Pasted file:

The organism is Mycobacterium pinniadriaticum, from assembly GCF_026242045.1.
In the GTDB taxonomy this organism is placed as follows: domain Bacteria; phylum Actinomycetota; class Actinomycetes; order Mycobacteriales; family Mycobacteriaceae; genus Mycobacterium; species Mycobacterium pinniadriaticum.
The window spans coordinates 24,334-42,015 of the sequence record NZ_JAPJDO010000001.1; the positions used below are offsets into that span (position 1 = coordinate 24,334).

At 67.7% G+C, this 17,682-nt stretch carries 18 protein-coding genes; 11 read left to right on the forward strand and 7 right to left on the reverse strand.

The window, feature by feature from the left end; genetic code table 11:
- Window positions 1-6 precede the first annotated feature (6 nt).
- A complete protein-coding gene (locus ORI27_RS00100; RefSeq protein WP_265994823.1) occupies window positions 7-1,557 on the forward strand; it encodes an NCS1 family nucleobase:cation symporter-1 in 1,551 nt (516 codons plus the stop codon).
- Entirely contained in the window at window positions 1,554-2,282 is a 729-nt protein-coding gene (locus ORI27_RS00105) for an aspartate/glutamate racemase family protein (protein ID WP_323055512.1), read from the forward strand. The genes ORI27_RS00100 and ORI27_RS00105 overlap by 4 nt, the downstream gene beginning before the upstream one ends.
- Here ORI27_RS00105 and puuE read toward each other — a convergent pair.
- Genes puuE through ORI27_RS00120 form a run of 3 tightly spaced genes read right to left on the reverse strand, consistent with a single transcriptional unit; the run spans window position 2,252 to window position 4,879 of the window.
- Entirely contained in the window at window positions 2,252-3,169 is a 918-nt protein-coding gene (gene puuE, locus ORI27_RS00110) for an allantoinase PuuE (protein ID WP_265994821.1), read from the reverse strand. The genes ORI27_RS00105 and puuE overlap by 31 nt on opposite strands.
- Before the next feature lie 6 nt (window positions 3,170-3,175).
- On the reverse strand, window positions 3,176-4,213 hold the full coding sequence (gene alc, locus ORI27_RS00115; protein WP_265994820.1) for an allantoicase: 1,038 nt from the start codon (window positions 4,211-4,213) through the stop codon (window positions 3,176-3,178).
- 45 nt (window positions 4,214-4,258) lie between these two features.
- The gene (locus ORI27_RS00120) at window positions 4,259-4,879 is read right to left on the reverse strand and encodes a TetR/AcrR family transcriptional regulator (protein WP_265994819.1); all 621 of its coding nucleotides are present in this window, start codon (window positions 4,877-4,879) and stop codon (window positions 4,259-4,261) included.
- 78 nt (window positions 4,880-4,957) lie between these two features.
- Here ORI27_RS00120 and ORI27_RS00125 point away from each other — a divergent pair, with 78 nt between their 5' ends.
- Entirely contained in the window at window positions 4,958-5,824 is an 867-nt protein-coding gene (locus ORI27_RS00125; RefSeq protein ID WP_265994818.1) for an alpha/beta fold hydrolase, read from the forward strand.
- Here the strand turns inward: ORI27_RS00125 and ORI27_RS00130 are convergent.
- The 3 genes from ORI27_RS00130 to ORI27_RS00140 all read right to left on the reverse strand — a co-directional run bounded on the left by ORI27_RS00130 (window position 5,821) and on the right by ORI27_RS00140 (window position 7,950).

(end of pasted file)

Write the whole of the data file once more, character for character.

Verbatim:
The organism is Mycobacterium pinniadriaticum, from assembly GCF_026242045.1.
In the GTDB taxonomy this organism is placed as follows: domain Bacteria; phylum Actinomycetota; class Actinomycetes; order Mycobacteriales; family Mycobacteriaceae; genus Mycobacterium; species Mycobacterium pinniadriaticum.
The window spans coordinates 24,334-42,015 of the sequence record NZ_JAPJDO010000001.1; the positions used below are offsets into that span (position 1 = coordinate 24,334).

At 67.7% G+C, this 17,682-nt stretch carries 18 protein-coding genes; 11 read left to right on the forward strand and 7 right to left on the reverse strand.

The window, feature by feature from the left end; genetic code table 11:
- Window positions 1-6 precede the first annotated feature (6 nt).
- A complete protein-coding gene (locus ORI27_RS00100; RefSeq protein WP_265994823.1) occupies window positions 7-1,557 on the forward strand; it encodes an NCS1 family nucleobase:cation symporter-1 in 1,551 nt (516 codons plus the stop codon).
- Entirely contained in the window at window positions 1,554-2,282 is a 729-nt protein-coding gene (locus ORI27_RS00105) for an aspartate/glutamate racemase family protein (protein ID WP_323055512.1), read from the forward strand. The genes ORI27_RS00100 and ORI27_RS00105 overlap by 4 nt, the downstream gene beginning before the upstream one ends.
- Here ORI27_RS00105 and puuE read toward each other — a convergent pair.
- Genes puuE through ORI27_RS00120 form a run of 3 tightly spaced genes read right to left on the reverse strand, consistent with a single transcriptional unit; the run spans window position 2,252 to window position 4,879 of the window.
- Entirely contained in the window at window positions 2,252-3,169 is a 918-nt protein-coding gene (gene puuE, locus ORI27_RS00110) for an allantoinase PuuE (protein ID WP_265994821.1), read from the reverse strand. The genes ORI27_RS00105 and puuE overlap by 31 nt on opposite strands.
- Before the next feature lie 6 nt (window positions 3,170-3,175).
- On the reverse strand, window positions 3,176-4,213 hold the full coding sequence (gene alc, locus ORI27_RS00115; protein WP_265994820.1) for an allantoicase: 1,038 nt from the start codon (window positions 4,211-4,213) through the stop codon (window positions 3,176-3,178).
- 45 nt (window positions 4,214-4,258) lie between these two features.
- The gene (locus ORI27_RS00120) at window positions 4,259-4,879 is read right to left on the reverse strand and encodes a TetR/AcrR family transcriptional regulator (protein WP_265994819.1); all 621 of its coding nucleotides are present in this window, start codon (window positions 4,877-4,879) and stop codon (window positions 4,259-4,261) included.
- 78 nt (window positions 4,880-4,957) lie between these two features.
- Here ORI27_RS00120 and ORI27_RS00125 point away from each other — a divergent pair, with 78 nt between their 5' ends.
- Entirely contained in the window at window positions 4,958-5,824 is an 867-nt protein-coding gene (locus ORI27_RS00125; RefSeq protein ID WP_265994818.1) for an alpha/beta fold hydrolase, read from the forward strand.
- Here the strand turns inward: ORI27_RS00125 and ORI27_RS00130 are convergent.
- The 3 genes from ORI27_RS00130 to ORI27_RS00140 all read right to left on the reverse strand — a co-directional run bounded on the left by ORI27_RS00130 (window position 5,821) and on the right by ORI27_RS00140 (window position 7,950).